It would be most reasonable for Lithuania, which has to redeem a 3.5 billion litas (EUR 1 b) bond in March 2013, to raise funds after parliamentary elections, he said.
“The investors buying Lithuania’s bonds will need time to get an opinion about the new government and the new government in its turn will need time to introduce itself to investors. Lithuania may try to borrow before the elections or immediately afterwards, but that is likely to cost more,” Eimaitis said.
He proposed to Lithuania to try out borrowing in Scandinavian currencies, Swiss franc, or Japan’s yen in the remaining part of this year.
“Scandinavia’s investors are perfectly acquainted with Lithuania; I think that the country meets the requirements of those investing in Swiss francs perfectly, too.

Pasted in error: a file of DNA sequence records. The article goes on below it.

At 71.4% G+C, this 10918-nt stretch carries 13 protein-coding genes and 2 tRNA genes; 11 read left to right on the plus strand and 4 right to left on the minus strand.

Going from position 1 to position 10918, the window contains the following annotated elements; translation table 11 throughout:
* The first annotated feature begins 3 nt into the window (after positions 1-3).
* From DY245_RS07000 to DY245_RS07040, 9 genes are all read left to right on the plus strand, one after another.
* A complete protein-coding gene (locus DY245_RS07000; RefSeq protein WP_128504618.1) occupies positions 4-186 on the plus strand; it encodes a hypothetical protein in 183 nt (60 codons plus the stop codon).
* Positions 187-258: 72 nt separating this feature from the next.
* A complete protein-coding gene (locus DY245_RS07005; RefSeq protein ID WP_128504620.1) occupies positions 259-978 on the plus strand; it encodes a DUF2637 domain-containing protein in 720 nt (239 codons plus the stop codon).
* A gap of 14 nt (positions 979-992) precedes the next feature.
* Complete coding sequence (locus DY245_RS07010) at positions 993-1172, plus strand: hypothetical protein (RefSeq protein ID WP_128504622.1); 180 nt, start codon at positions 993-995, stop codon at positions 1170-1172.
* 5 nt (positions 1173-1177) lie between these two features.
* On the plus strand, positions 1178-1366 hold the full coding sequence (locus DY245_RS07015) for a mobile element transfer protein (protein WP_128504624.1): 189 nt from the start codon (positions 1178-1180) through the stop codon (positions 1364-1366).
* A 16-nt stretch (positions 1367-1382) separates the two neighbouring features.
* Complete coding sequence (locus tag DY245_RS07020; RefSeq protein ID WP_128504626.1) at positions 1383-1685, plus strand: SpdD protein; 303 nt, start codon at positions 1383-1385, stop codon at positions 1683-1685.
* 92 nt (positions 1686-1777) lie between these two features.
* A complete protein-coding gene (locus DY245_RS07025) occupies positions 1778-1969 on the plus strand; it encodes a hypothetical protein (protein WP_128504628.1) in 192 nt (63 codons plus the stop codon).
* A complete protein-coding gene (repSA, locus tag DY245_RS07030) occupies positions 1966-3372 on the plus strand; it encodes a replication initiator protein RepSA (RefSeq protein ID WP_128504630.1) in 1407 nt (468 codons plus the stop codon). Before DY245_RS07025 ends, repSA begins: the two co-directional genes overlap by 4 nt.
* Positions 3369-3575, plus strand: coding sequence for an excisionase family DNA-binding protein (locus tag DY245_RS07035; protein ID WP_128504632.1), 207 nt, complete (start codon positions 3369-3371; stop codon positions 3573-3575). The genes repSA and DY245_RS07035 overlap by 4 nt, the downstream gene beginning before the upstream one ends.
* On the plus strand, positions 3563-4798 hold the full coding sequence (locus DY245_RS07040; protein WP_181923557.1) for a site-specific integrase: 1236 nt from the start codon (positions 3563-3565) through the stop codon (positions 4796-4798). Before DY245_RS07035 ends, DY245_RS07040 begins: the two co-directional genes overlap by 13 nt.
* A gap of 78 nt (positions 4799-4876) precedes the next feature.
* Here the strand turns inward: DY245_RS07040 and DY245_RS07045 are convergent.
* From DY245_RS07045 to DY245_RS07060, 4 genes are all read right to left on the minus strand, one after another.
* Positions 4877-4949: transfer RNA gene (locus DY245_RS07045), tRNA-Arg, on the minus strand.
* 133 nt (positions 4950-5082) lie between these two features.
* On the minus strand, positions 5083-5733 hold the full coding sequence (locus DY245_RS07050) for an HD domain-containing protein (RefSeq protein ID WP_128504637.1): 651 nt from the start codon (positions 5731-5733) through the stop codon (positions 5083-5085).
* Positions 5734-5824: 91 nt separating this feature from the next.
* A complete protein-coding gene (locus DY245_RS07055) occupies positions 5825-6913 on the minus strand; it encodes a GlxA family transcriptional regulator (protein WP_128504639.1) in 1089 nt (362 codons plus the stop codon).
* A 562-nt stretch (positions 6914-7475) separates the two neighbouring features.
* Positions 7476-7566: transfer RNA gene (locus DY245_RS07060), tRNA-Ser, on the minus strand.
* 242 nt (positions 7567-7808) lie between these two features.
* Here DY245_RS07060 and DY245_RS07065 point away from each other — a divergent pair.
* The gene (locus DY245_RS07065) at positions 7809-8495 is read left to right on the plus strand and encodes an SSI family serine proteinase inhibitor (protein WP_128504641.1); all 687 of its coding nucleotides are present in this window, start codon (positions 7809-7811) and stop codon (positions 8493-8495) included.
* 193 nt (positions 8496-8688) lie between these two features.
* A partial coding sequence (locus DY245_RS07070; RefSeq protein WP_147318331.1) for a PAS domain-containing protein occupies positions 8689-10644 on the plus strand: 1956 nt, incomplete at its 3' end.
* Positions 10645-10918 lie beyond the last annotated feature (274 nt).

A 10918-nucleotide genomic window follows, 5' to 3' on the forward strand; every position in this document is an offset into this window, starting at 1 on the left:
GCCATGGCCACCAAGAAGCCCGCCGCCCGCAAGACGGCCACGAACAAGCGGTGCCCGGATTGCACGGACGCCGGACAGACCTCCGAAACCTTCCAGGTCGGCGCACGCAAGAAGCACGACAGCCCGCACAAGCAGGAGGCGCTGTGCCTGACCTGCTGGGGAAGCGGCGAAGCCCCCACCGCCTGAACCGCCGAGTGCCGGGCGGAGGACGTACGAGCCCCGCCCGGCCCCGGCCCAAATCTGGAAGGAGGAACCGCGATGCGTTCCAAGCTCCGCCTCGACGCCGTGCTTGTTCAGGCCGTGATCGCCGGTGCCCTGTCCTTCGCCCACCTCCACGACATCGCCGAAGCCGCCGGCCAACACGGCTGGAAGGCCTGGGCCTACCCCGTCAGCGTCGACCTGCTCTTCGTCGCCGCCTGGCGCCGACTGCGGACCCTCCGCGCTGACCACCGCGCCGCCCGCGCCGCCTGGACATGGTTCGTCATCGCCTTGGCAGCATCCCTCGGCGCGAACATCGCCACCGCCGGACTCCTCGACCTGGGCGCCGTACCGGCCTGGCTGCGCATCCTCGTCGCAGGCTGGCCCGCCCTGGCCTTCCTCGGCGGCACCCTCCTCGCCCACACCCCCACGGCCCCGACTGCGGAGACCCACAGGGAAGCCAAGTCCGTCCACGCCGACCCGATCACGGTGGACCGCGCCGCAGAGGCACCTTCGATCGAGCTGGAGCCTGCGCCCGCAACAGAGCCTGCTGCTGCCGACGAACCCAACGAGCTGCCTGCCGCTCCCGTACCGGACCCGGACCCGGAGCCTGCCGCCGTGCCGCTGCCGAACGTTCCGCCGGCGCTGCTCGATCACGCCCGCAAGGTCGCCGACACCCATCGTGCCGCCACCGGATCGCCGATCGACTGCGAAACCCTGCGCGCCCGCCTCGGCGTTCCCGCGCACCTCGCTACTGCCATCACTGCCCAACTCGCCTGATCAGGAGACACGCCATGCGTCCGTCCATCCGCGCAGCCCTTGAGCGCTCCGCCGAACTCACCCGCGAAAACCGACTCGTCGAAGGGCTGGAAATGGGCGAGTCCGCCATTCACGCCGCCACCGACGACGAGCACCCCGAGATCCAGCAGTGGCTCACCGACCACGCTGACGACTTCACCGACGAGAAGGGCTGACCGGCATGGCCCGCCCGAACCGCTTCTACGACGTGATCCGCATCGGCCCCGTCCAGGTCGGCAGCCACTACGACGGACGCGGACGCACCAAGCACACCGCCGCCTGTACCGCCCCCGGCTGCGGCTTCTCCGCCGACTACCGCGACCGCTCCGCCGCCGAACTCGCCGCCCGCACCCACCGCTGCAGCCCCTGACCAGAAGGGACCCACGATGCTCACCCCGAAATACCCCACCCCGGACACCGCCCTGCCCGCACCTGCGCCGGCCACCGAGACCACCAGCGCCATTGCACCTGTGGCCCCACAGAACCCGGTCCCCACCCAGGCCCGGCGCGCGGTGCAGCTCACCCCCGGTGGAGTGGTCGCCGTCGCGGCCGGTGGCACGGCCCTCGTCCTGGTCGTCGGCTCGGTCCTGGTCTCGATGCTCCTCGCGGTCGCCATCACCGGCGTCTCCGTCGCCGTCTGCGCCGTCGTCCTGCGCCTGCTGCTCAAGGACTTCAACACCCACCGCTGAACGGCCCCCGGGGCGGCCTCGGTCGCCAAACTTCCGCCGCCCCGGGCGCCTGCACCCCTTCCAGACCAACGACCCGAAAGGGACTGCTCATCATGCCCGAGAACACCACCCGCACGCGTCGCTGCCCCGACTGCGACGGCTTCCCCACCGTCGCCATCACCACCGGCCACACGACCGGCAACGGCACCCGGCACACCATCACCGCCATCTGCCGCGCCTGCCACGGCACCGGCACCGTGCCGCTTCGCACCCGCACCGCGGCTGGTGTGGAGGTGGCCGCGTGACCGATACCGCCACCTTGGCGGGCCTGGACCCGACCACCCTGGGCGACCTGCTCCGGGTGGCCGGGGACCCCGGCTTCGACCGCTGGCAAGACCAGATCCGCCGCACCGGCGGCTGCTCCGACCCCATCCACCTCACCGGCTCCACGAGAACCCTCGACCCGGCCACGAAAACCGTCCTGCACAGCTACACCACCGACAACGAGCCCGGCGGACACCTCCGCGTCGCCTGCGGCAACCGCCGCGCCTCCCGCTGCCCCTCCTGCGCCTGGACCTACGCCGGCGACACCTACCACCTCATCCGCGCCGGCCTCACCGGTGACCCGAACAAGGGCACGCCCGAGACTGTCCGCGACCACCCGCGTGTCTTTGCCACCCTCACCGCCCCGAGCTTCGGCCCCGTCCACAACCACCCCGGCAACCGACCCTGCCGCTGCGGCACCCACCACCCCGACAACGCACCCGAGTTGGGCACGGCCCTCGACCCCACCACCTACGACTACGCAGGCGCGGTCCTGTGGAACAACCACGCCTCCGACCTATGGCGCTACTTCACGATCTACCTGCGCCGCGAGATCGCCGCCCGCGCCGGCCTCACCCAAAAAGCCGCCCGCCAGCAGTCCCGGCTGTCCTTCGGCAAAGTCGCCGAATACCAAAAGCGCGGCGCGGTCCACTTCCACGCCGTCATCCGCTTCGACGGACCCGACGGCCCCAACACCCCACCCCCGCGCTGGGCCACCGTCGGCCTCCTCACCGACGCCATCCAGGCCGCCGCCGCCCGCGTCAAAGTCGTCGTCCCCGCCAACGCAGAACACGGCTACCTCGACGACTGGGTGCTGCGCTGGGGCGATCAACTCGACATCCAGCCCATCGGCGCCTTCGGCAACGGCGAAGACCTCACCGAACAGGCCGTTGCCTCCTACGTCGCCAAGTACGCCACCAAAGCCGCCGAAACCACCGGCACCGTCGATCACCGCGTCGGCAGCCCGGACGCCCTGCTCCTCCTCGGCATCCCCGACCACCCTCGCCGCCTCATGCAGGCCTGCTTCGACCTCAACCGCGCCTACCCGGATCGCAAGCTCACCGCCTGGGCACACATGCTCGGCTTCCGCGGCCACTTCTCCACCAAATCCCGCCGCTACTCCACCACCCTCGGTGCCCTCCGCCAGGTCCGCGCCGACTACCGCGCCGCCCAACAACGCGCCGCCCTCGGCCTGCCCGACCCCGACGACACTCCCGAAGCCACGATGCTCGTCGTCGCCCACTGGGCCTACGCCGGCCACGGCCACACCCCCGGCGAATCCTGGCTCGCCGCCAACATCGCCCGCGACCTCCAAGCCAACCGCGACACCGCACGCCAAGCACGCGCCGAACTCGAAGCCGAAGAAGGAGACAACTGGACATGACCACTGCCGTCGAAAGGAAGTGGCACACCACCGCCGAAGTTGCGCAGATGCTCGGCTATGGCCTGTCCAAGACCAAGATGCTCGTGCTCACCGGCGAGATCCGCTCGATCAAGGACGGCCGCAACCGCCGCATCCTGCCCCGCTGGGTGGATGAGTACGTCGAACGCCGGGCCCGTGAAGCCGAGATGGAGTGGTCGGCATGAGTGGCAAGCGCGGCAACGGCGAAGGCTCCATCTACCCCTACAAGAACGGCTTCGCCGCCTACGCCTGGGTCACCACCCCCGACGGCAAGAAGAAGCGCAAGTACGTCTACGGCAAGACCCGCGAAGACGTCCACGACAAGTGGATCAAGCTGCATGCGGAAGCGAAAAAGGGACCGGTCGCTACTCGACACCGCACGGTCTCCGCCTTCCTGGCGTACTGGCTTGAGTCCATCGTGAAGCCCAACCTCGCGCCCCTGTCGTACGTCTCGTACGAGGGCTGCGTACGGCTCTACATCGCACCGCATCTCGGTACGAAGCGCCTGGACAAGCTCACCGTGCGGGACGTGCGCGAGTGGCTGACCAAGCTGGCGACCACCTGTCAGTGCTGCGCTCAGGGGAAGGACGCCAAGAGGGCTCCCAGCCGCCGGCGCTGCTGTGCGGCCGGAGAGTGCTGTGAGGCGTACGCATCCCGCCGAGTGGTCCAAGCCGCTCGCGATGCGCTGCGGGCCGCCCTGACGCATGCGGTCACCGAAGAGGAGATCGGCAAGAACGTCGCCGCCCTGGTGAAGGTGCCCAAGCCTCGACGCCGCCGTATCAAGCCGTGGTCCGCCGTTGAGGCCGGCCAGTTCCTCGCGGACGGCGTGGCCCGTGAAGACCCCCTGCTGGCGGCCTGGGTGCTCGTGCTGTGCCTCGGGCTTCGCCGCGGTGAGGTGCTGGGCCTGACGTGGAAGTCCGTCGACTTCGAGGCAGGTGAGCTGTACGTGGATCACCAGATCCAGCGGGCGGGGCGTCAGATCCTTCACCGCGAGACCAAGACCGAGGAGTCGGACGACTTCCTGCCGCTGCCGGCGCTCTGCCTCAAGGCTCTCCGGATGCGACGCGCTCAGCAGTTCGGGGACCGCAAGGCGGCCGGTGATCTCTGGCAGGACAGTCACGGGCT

"Slightly more efforts would only be required with Japan’s yen. Lithuania could at least try placing small issues in these currencies, and not necessarily to a wide range of investors. Those would not be large issues hence they would not be that sensitive to political changes in the country. Thus Lithuania would create an alternative to borrowing in euros or US dollars. It would be extremely valuable if the euro or the US dollar markets closed down unexpectedly,” the expert said.
Eimaitis believes that Lithuania should improve the procedures used to prepare the documents required for borrowing abroad and should enhance the flexibility of operations used to hedge the funds raised against currency risks.